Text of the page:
10. Nuclear Navy | Y-12 National Security Complex

    Broader source: All U.S. Department of Energy (DOE) Office Webpages (Extended Search)

    Nuclear Navy Nuclear Navy Posted: February 7, 2013 - 6:57pm | Y-12 Report | Volume 9, Issue 2 | 2013 Since U.S. Navy Capt. Hyman Rickover first visited Oak Ridge, Tenn., in 1946 to...

  11. On the benefits of an integrated nuclear complex for Nevada

    SciTech Connect (OSTI)

    Blink, J.A.; Halsey, W.G.

    1994-01-01

    An integrated nuclear complex is proposed for location at the Nevada Test Site. In addition to solving the nuclear waste disposal problem, this complex would tremendously enhance the southern Nevada economy, and it would provide low cost electricity to each resident and business in the affected counties. Nuclear industry and the national economy would benefit because the complex would demonstrate the new generation of safer nuclear power plants and revitalize the industry. Many spin-offs of the complex would be possible, including research into nuclear fusion and a world class medical facility for southern Nevada. For such a complex to become a reality, the cycle of distrust between the federal government and the State of Nevada must be broken. The paper concludes with a discussion of implementation through a public process led by state officials and culminating in a voter referendum.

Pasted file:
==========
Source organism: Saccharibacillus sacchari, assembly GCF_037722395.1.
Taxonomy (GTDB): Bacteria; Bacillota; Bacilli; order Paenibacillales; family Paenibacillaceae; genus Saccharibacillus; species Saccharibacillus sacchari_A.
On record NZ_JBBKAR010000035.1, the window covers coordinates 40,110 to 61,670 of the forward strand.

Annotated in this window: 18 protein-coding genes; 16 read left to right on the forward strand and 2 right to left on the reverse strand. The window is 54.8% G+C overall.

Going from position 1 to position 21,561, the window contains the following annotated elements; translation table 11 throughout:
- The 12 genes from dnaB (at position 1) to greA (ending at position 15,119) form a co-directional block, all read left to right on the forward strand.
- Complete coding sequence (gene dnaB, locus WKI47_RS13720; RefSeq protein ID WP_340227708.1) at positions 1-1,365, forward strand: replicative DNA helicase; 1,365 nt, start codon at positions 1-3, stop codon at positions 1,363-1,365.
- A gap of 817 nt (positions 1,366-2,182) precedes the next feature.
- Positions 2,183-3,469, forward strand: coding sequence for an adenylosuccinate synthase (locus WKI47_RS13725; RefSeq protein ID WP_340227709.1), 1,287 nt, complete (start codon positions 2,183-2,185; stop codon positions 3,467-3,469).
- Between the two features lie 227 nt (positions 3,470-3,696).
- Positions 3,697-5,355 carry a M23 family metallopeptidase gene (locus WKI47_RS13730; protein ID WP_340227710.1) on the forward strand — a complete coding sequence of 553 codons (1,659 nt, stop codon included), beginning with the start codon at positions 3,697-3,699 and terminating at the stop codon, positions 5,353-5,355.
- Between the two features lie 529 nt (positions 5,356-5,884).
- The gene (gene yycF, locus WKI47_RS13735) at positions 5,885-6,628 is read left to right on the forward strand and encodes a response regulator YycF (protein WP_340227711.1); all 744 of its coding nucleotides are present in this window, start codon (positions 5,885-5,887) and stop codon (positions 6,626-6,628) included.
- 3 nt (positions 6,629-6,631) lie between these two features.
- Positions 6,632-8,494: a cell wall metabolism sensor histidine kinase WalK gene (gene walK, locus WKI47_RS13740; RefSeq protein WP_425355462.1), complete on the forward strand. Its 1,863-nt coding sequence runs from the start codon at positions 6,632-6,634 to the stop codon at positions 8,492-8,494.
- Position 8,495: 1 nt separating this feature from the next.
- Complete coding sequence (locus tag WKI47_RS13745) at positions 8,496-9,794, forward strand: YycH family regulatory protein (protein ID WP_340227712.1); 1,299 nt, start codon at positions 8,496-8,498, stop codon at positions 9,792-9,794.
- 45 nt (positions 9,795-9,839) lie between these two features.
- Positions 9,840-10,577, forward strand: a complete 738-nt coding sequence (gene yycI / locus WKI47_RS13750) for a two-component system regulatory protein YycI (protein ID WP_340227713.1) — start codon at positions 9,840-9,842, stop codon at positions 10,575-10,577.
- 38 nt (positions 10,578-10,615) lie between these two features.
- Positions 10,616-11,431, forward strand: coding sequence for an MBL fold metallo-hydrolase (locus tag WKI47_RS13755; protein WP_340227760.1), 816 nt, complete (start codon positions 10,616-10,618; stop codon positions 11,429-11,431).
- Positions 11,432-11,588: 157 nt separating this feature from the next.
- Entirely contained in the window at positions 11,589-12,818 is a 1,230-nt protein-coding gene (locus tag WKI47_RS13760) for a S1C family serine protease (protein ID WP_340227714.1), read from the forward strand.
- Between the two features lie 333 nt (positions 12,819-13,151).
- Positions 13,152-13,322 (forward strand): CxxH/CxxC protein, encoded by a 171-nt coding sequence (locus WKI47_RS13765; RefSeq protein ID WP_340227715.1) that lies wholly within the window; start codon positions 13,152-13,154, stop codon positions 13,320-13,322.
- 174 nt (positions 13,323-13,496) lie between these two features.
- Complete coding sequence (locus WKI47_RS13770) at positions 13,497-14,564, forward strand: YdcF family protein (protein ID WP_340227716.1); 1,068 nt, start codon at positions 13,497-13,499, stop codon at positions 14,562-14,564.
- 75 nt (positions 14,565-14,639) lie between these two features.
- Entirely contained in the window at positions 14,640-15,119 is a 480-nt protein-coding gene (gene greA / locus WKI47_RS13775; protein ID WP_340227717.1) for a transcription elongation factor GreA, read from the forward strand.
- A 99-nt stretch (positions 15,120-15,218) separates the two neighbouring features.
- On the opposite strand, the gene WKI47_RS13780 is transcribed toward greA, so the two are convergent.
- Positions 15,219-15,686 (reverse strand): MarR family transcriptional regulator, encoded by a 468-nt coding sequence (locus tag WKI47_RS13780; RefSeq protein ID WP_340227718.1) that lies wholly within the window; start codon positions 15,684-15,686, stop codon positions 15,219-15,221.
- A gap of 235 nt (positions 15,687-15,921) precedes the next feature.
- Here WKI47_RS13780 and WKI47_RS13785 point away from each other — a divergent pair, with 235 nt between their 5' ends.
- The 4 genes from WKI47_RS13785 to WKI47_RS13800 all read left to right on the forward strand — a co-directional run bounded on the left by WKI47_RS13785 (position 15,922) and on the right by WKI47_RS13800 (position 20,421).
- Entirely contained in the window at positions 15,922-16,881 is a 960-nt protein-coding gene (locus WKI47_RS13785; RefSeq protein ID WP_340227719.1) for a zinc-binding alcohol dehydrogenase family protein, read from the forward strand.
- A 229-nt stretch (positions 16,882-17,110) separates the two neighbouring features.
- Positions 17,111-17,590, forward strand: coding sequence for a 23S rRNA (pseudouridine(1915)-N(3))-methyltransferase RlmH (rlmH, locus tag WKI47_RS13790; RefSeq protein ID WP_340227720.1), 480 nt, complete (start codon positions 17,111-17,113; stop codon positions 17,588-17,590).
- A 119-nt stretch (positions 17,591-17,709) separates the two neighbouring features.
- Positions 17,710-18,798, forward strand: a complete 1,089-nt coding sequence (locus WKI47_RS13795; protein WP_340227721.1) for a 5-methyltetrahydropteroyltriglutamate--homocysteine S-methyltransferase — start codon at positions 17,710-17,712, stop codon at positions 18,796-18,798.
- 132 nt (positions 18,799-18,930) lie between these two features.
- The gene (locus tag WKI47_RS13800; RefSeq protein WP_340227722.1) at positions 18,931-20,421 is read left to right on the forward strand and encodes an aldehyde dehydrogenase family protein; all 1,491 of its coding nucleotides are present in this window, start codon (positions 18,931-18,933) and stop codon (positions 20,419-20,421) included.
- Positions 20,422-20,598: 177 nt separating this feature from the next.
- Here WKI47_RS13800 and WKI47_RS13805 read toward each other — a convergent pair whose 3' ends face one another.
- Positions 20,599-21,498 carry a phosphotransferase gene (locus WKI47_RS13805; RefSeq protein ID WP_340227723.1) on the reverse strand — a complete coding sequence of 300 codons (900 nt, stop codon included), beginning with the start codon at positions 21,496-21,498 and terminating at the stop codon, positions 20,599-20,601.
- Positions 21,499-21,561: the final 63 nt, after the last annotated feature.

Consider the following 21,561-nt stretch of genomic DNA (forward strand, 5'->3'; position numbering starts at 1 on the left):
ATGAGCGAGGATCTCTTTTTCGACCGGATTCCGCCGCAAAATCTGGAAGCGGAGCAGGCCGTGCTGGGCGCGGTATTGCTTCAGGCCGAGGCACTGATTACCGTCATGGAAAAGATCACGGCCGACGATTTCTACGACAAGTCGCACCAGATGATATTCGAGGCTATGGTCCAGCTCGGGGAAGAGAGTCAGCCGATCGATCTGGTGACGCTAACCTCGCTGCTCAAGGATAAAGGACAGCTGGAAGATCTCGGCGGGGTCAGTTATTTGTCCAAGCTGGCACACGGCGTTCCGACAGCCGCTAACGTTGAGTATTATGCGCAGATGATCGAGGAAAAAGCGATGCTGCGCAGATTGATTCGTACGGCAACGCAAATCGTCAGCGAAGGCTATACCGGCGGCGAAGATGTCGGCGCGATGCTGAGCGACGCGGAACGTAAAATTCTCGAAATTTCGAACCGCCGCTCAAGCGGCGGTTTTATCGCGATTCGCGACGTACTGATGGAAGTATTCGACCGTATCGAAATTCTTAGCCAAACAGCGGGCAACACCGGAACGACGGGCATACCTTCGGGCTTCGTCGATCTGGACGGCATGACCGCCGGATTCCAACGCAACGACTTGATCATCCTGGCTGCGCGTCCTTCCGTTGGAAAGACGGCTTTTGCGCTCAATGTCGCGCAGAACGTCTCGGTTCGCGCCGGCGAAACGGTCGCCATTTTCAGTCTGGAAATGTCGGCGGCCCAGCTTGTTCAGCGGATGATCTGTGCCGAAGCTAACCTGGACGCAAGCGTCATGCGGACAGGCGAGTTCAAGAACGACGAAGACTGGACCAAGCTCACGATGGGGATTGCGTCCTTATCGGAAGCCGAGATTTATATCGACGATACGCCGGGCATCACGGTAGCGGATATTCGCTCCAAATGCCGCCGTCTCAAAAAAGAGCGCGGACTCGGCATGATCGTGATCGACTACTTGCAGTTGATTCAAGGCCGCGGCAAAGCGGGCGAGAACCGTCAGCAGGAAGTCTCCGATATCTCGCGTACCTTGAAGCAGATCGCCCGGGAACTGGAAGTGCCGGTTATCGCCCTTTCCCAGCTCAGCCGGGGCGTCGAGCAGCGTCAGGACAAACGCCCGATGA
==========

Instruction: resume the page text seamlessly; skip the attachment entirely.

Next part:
12. Nuclear Deterrence | Y-12 National Security Complex

    Broader source: All U.S. Department of Energy (DOE) Office Webpages (Extended Search)

    following stories highlight Y-12's role in carrying out the nation's nuclear deterrence policy - from the original mission to enrich uranium to increased production during the...

  13. Annular Core Research Reactor - Critical to Science-Based Weapons...

    National Nuclear Security Administration (NNSA)

    - Critical to Science-Based Weapons Design, Certification | National Nuclear Security Administration Facebook Twitter Youtube Flickr RSS People Mission Managing the Stockpile ...

  14. Y-12, Pantex employees selected for prestigious Weapons Internship...

    Broader source: All U.S. Department of Energy (DOE) Office Webpages (Extended Search)

    Pantex employees selected for prestigious Weapons Internship Program | National Nuclear Security Administration Facebook Twitter Youtube Flickr RSS People Mission Managing the ...

  15. Statement on Budget Priorities for NNSA Weapons Activities before...

    National Nuclear Security Administration (NNSA)

    Budget Priorities for NNSA Weapons Activities before the House Committee on Appropriations Subcommittee on Energy & Water Development | National Nuclear Security Administration ...

  16. NNSA Weapons Chief Participates in ROTC Day at Lawrence Livermore...

    National Nuclear Security Administration (NNSA)

    Weapons Chief Participates in ROTC Day at Lawrence Livermore National Laboratory | National Nuclear Security Administration Facebook Twitter Youtube Flickr RSS People Mission ...

  17. Y-12 National Security Complex | National Nuclear Security Administration

    National Nuclear Security Administration (NNSA)

    Y-12 National Security Complex Y-12 National Security Complex NNSA labs and sites get girls excited about engineering NNSA workers across the nuclear security enterprise took advantage of "Introduce a girl to engineering day" to instill hundreds of young women with excitement for science, technology, engineering, Deputy Administrator Creedon participates in "Slip Simulator" training at Y-12 Slips, trips, and falls cause many injuries at Y-12 National Security Complex and the